Counties in Idaho, New York and Wisconsin. Name originates from an Iroquoian Indian tribe (Oneida) living in New York state and its environs.
(APA–221: dp. 12,450; l. 455’; b. 62’; dr. 24’; s. 17.7 k.; cpl. 536, trp. 1562; a. 15”, 12 40mm; cl. Haskell; T. VC2–S–AP5)
Oneida (APA–221), approved 26 May 1944, was laid down 30 September 1944 by Permanente Metals Corp., Richmond, Calif, as MCV Hull no. 569; launched 31 October 1944; sponsored by Mrs. Victor E. Cole; acquired by the Navy on a loan—charter basis, she was accepted and commissioned 4 December 1944, Captain Arthur C. Geisenhoff in command.
After shakedown, Oneida embarked troops and sailed for Pearl Harbor on 30 January 1945, arriving 6 February. On 13 February she was underway again, laden with troops, enroute to Eniwetok. From Eniwetok she steamed to Ulithi and arrived on 28 February, joining the armada of ships at anchor there. As far as the eye could see, stretched the vast and growing Task Force 58 which was preparing for a drive into the Japanese home islands.
On 27 March, Oneida sailed for Guam carrying survivors of Franklin (CV–13). The next day she discharged the Franklin’s marine air groups and picked up casualties of the bloody fight on Iwo Jima and headed back to Pearl Harbor. Leaving the wounded in Pearl, she took on board a large contingent of the 10th Army bound for Okinawa.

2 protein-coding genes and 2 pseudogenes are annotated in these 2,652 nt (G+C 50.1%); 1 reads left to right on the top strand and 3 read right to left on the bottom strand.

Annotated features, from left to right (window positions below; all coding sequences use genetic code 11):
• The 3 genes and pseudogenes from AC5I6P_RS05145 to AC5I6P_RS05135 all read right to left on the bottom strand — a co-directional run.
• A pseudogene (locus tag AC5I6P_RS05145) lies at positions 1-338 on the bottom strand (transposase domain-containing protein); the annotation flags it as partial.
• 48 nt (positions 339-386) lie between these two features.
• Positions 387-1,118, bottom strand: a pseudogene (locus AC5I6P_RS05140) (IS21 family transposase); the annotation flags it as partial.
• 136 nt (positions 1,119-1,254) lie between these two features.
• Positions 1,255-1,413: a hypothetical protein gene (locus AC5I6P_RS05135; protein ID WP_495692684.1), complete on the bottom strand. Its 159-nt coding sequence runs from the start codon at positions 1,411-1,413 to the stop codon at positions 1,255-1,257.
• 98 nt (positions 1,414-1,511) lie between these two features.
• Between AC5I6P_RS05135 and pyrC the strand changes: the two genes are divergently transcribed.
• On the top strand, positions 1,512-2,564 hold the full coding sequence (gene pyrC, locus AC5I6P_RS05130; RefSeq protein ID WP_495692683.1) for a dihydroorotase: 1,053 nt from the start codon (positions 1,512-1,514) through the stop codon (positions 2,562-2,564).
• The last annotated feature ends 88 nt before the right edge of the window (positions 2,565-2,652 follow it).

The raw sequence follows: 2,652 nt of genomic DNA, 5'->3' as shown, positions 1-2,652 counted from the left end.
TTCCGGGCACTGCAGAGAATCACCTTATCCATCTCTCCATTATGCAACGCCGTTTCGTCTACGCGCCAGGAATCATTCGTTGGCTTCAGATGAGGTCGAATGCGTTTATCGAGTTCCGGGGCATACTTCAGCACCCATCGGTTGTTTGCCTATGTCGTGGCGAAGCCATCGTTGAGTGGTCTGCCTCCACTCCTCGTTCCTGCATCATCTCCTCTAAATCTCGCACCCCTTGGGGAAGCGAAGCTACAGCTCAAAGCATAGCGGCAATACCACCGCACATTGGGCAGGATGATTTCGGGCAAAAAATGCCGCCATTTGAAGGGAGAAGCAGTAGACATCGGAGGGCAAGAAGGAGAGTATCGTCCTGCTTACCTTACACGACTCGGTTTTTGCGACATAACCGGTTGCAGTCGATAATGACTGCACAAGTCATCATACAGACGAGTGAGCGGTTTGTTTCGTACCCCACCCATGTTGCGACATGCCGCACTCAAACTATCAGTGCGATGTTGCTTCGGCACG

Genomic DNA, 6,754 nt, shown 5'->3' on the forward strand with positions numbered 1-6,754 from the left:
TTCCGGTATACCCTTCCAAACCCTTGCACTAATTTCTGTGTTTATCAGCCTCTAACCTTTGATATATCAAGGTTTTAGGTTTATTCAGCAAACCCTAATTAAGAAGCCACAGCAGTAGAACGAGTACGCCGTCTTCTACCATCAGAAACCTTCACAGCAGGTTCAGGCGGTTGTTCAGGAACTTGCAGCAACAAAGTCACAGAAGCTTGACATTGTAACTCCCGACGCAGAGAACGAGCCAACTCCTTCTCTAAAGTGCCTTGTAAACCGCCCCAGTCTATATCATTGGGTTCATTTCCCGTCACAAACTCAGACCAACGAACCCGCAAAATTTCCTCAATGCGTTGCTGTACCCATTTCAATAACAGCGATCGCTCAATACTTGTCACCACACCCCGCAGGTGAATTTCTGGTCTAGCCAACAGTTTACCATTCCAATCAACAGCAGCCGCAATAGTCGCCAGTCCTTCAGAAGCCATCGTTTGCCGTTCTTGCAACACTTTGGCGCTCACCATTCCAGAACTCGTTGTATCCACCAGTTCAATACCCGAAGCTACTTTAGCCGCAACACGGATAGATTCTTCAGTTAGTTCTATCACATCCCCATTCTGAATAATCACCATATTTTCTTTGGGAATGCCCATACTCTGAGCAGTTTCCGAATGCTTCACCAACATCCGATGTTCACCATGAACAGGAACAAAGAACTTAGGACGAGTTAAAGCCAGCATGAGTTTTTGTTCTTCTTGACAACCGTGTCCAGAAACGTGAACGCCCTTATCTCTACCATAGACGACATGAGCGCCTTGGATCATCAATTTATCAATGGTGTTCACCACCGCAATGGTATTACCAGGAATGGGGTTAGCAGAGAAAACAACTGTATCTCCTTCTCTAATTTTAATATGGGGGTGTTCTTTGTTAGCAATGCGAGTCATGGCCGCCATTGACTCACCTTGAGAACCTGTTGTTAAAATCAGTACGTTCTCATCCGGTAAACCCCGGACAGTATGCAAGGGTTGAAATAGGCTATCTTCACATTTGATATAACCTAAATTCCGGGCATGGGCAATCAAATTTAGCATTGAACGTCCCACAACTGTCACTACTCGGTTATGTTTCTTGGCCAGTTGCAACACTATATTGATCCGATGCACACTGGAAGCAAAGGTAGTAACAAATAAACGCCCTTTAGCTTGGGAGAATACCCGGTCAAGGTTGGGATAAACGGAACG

Approaching Okinawa on 23 May, Oneida was ordered to stand off as the island came under attack from one of its frequent kamikaze raids. Within the first 24 hours of her arrival, Oneida witnessed 56 separate raids on the island.
Finally on 3 June Oneida was called in and discharged her passengers under continuing Japanese air raids.
Oneida departed Okinawa on 6 June and returned on the 24th with Army replacements and 8th Air Corps personnel. Discharging these, she took on board 1,050 Japanese prisoners, and in company with Grafton (APA–109), also loaded with prisoners, she sailed for Pearl Harbor.
The prisoners were transferred to a camp in Pearl 13 July and Oneida was again loaded with Army troops. Enroute to Okinawa she made a stop at Ulithi and while anchored there, received word of Japan’s acceptance of unconditional surrender. With the status of her passengers changed to that of “occupation troops”, Oneida proceeded to Okinawa, arriving 22 August.
From 5 September to 18 November Oneida distributed occupation forces throughout the Far East, from Hollandia to Korea and China.
From 18 November 1945 to 16 June 1946 Oneida performed “Magic Carpet” services, returning veterans to the states and taking replacements overseas for occupation duty.
From 16 June to 27 December Oneida performed services in local operations off the West Coast. On 27 December 1946 she was placed out of commission in reserve at Long Beach, Calif.
Struck, 1 October 1958, from the Naval Register, Oneida was transfered to the Martime Administration and remains berthed at Suisun Bay, Calif. into 1970.
Oneida earned one battle star for services in World War II.